LV: Translation makes you a very close reader of literature and finely attuned to the rhythms and cadences of language. And, from the start, I was writing my own poetry and short stories in both languages, translating myself back and forth. So, translation was there from the beginning. And it continues to be a big part of what I do. My latest collection is fully bilingual. I translated myself from English to Spanish, and four different translators translated my work from Spanish into English: the late Angela McEwan and Fred Fornoff; and G.C. Racz and Arturo Salinas.

CH: Both titles of your poetry books identify them as codices. Would you tell us a little about the role of the codex in your work?

LV: I’ve always been fascinated by the ancient Aztec codices, and ancient manuscripts in general. I’m drawn to that primordial instinct of our ancestors to leave a written record of their creation stories, myths, historical records, and even basic accounting. This is my own codex, my testimony of an immigrant’s life in the late xx and early xxi centuries.

CH: Tell us a little about Codex of Love. How did the poems of this book come about? How does it relate to your earlier book, Codex of Journeys?

LV: These were actually a single codex, a single manuscript. The opportunity arose to publish Codex of Journeys first as a chapbook, so I went for it. And this year I published Codex of Love, which includes 5 books or sections. Codex of Journeys is really the 6th section. These codices belong together. Codex of Love is the poet looking within, and Codex of Journeys is the poet looking out to the world.

CH: You were for some years editor of ¡Ahora Si! What has your journalistic experience brought to your writing?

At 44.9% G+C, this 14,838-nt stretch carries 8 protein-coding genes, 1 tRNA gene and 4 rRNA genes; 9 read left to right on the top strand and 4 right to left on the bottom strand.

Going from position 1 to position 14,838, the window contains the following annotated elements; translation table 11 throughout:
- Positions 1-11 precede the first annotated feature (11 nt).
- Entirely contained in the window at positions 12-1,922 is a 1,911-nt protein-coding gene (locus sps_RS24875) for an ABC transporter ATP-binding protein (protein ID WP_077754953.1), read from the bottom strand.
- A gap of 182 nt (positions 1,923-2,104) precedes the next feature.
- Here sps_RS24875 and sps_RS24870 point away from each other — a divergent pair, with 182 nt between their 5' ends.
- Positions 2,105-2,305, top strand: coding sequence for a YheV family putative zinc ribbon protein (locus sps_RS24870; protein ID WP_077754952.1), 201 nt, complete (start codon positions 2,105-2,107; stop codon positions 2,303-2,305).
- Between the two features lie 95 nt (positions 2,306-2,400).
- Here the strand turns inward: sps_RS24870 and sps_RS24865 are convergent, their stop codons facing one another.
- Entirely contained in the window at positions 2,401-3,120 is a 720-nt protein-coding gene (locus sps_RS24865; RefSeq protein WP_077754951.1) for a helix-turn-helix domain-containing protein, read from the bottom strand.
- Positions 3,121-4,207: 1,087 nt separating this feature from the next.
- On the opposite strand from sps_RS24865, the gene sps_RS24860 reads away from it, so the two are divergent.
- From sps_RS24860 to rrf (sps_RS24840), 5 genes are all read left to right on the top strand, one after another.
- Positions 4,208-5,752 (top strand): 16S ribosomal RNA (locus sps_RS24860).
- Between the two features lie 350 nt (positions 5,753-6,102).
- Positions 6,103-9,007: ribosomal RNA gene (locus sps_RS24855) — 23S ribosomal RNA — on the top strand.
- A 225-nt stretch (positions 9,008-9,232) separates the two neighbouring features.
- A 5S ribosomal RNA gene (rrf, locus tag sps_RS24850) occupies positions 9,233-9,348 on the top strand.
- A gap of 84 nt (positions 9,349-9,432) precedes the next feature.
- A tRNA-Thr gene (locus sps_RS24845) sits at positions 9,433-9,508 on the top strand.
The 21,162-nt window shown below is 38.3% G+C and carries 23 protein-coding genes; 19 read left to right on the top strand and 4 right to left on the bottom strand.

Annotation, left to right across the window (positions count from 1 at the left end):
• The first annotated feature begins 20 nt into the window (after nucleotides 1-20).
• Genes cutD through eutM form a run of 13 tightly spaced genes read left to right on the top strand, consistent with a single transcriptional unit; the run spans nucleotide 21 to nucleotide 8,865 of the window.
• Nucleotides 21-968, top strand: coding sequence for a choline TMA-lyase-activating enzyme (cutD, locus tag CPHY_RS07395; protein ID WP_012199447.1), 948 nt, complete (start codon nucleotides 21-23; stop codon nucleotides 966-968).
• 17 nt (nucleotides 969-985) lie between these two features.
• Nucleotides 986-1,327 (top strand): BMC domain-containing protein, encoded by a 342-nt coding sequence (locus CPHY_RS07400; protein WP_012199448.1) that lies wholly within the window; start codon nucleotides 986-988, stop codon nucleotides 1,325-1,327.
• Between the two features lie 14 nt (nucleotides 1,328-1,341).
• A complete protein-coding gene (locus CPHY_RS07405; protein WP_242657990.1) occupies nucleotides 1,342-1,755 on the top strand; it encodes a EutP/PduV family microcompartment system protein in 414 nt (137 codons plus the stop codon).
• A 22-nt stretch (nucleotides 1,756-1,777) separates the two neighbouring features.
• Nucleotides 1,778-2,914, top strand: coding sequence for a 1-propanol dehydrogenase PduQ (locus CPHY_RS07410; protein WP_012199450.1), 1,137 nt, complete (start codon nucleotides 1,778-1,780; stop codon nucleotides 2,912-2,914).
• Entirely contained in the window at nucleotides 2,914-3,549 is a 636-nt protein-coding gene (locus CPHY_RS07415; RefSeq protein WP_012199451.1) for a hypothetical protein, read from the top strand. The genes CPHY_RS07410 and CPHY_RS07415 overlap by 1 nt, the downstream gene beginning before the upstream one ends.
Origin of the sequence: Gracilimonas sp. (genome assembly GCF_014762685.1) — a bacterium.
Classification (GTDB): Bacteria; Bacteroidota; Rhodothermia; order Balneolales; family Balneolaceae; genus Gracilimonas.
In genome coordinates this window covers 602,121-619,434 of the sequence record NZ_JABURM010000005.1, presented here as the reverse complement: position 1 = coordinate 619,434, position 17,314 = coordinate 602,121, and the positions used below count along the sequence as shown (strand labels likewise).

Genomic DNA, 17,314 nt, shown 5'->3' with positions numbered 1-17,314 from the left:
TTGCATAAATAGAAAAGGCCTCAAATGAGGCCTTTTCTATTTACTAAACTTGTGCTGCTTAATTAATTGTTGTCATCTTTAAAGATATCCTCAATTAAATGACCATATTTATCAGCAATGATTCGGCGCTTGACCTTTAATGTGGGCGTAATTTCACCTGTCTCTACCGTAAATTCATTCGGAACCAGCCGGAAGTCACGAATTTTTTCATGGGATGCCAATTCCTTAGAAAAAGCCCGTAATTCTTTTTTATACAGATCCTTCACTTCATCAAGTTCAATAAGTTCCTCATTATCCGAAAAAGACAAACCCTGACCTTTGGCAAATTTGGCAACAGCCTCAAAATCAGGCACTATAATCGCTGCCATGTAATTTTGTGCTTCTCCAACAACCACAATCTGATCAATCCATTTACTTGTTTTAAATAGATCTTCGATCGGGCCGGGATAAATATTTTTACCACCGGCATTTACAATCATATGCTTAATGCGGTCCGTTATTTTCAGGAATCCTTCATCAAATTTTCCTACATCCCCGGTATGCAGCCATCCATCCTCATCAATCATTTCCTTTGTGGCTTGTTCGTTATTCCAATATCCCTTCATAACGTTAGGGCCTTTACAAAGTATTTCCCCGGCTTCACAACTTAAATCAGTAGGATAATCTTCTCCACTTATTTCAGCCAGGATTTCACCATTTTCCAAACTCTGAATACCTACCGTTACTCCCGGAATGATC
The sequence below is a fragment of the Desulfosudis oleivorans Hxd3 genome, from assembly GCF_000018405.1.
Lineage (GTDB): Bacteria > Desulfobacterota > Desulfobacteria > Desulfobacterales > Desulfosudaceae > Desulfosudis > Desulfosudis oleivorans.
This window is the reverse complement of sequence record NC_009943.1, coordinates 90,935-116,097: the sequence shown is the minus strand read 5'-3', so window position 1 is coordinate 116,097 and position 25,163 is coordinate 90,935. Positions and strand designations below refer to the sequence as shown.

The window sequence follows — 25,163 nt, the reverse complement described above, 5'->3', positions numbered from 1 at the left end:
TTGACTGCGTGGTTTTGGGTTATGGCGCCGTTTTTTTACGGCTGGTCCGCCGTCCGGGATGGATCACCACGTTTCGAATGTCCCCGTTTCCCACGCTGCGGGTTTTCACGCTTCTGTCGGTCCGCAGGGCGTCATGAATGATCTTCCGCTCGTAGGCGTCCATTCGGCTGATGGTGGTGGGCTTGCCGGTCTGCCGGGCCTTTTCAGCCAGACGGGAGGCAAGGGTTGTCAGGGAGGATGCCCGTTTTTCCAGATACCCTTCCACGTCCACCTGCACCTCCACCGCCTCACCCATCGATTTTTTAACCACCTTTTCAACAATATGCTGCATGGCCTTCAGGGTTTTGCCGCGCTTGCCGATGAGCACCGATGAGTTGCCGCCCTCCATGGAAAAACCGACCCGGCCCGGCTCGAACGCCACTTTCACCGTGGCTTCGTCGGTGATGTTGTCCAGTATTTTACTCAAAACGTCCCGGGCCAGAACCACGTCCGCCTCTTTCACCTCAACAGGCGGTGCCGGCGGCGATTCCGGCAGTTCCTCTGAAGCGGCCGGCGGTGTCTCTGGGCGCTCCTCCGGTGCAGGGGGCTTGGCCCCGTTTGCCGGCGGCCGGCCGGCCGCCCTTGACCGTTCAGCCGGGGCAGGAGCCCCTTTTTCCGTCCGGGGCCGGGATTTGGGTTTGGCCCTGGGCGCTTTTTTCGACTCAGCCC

LV: It was a tremendous education in writing fast and on a deadline, and in being connected to community. I am deeply honored that people let me into their lives and homes and trusted me with their stories, those unsung heroes who are building Austin’s prosperity. I also got to interview fantastic human beings, such as Supreme Court Justice Sonia Sotomayor, the Spanish guitarist Paco de Lucía, and the Colombian pop star Juanes, among many others, which was incredibly inspiring.

CH: How has participation in CantoMundo and the Macondo Writers Workshop figured in your development as a writer? What would be your advice to a novice writer who’s looking for writing community?

LV: When I was starting out, there was no real community where I could just be myself, that satisfied all my needs. That changed first with Macondo, where I found artists and thinkers of all backgrounds seeking social change, and then in CantoMundo, where I found poets of our many latinidades, different ways of being and singing your latinx song, in your own voice. My advice is to keep trying until you find the right fit. And the more you give, the more you receive. We are only as strong as our bonds with fellow writers and, ultimately, our audiences.